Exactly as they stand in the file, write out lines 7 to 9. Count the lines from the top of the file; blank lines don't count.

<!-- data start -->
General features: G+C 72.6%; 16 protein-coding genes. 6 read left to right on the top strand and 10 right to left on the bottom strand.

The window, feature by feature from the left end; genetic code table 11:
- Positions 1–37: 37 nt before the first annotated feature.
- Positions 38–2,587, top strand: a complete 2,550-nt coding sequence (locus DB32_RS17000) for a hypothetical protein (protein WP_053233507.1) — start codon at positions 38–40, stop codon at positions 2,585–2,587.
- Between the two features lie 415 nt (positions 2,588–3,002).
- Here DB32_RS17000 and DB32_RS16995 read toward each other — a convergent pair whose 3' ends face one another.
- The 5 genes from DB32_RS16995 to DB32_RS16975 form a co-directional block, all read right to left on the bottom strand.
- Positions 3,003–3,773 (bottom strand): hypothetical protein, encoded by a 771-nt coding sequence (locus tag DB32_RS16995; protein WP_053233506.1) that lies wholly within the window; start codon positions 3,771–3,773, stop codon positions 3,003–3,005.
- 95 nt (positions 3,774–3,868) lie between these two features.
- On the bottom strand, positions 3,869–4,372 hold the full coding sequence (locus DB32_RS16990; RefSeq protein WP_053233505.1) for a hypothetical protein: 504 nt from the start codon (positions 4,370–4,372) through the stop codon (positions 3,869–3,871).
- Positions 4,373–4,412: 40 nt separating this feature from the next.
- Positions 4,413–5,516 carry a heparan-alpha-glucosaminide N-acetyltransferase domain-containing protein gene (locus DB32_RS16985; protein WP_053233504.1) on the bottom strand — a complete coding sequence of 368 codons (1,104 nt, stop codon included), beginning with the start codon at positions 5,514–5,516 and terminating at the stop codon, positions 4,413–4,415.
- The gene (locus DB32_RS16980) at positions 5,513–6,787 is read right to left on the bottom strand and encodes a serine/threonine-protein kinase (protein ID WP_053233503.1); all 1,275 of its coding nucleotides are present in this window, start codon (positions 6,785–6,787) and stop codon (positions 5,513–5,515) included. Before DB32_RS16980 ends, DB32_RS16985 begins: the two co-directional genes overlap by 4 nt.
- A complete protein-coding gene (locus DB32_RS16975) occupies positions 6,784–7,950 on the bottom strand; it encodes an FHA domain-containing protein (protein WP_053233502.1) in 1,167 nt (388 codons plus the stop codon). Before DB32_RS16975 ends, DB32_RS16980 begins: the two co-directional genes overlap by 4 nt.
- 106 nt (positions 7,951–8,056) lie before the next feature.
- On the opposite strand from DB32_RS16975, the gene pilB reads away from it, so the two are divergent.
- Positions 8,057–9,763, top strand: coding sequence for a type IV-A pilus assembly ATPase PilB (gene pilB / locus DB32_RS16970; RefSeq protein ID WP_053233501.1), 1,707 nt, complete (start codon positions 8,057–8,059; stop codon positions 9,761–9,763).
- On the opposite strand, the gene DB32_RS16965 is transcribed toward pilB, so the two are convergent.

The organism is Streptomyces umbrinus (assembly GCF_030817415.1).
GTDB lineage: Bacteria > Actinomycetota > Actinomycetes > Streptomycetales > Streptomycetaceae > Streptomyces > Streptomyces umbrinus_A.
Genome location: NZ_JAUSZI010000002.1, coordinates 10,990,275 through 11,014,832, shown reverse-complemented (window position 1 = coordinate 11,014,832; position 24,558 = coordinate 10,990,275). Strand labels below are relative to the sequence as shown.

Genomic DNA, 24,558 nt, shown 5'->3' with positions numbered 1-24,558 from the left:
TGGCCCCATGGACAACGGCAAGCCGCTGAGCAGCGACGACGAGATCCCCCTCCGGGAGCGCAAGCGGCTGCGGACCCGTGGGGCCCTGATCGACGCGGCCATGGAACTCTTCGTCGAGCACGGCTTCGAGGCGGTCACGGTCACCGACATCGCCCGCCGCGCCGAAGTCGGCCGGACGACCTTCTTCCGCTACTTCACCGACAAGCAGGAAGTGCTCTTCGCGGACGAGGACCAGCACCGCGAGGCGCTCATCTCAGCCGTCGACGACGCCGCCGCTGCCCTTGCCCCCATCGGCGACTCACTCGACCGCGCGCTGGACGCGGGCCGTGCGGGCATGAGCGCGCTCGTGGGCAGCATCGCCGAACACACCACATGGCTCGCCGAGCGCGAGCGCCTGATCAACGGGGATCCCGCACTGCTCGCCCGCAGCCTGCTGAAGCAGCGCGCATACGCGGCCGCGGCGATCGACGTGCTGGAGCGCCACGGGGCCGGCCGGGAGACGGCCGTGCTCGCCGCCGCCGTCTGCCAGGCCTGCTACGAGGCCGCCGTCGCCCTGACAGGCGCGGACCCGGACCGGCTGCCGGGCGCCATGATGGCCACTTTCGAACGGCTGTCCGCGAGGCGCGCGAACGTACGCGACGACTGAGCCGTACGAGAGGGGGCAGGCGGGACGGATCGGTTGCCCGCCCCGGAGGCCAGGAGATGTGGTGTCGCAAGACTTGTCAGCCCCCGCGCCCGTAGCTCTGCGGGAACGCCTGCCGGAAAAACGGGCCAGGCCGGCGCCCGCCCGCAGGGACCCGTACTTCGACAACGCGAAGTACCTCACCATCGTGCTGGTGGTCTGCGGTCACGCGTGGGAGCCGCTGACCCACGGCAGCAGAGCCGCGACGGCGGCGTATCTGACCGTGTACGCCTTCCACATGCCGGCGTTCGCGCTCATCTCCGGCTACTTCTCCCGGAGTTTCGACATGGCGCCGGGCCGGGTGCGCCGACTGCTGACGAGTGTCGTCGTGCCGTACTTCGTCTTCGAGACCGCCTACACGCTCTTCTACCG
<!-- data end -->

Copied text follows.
- The 5 genes from DB32_RS16995 to DB32_RS16975 form a co-directional block, all read right to left on the bottom strand.
- Positions 3,003–3,773 (bottom strand): hypothetical protein, encoded by a 771-nt coding sequence (locus tag DB32_RS16995; protein WP_053233506.1) that lies wholly within the window; start codon positions 3,771–3,773, stop codon positions 3,003–3,005.
- 95 nt (positions 3,774–3,868) lie between these two features.